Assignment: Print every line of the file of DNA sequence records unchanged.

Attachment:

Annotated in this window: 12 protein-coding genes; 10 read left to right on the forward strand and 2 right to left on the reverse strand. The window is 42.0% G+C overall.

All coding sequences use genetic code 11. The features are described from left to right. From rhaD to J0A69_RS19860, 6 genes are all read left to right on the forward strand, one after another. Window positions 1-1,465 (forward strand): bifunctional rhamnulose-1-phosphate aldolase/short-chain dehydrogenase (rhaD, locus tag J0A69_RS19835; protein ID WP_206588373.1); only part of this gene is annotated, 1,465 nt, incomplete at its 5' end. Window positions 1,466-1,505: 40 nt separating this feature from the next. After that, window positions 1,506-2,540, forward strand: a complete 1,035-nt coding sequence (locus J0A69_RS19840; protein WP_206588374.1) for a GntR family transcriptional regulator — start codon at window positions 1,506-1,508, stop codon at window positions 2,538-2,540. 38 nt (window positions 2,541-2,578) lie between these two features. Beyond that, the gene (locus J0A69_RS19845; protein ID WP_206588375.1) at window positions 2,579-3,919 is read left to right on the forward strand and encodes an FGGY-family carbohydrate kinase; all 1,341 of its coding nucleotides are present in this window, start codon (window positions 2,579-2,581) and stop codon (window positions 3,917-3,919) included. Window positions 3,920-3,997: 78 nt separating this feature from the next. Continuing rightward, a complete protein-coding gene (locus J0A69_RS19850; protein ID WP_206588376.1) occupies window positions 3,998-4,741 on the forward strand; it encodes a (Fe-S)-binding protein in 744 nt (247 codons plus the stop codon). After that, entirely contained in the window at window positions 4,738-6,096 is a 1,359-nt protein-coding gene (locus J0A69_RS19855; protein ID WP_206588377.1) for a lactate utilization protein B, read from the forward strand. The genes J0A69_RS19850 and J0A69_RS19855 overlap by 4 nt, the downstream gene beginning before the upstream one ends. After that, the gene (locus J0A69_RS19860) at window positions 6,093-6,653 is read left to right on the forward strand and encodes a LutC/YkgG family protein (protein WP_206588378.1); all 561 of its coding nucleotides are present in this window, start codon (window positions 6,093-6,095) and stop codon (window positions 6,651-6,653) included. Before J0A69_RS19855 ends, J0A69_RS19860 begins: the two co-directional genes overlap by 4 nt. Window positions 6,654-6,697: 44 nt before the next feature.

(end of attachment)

Annotated in this window: 12 protein-coding genes; 10 read left to right on the forward strand and 2 right to left on the reverse strand. The window is 42.0% G+C overall.

All coding sequences use genetic code 11. The features are described from left to right. From rhaD to J0A69_RS19860, 6 genes are all read left to right on the forward strand, one after another. Window positions 1-1,465 (forward strand): bifunctional rhamnulose-1-phosphate aldolase/short-chain dehydrogenase (rhaD, locus tag J0A69_RS19835; protein ID WP_206588373.1); only part of this gene is annotated, 1,465 nt, incomplete at its 5' end. Window positions 1,466-1,505: 40 nt separating this feature from the next. After that, window positions 1,506-2,540, forward strand: a complete 1,035-nt coding sequence (locus J0A69_RS19840; protein WP_206588374.1) for a GntR family transcriptional regulator — start codon at window positions 1,506-1,508, stop codon at window positions 2,538-2,540. 38 nt (window positions 2,541-2,578) lie between these two features. Beyond that, the gene (locus J0A69_RS19845; protein ID WP_206588375.1) at window positions 2,579-3,919 is read left to right on the forward strand and encodes an FGGY-family carbohydrate kinase; all 1,341 of its coding nucleotides are present in this window, start codon (window positions 2,579-2,581) and stop codon (window positions 3,917-3,919) included. Window positions 3,920-3,997: 78 nt separating this feature from the next. Continuing rightward, a complete protein-coding gene (locus J0A69_RS19850; protein ID WP_206588376.1) occupies window positions 3,998-4,741 on the forward strand; it encodes a (Fe-S)-binding protein in 744 nt (247 codons plus the stop codon). After that, entirely contained in the window at window positions 4,738-6,096 is a 1,359-nt protein-coding gene (locus J0A69_RS19855; protein ID WP_206588377.1) for a lactate utilization protein B, read from the forward strand. The genes J0A69_RS19850 and J0A69_RS19855 overlap by 4 nt, the downstream gene beginning before the upstream one ends. After that, the gene (locus J0A69_RS19860) at window positions 6,093-6,653 is read left to right on the forward strand and encodes a LutC/YkgG family protein (protein WP_206588378.1); all 561 of its coding nucleotides are present in this window, start codon (window positions 6,093-6,095) and stop codon (window positions 6,651-6,653) included. Before J0A69_RS19855 ends, J0A69_RS19860 begins: the two co-directional genes overlap by 4 nt. Window positions 6,654-6,697: 44 nt before the next feature.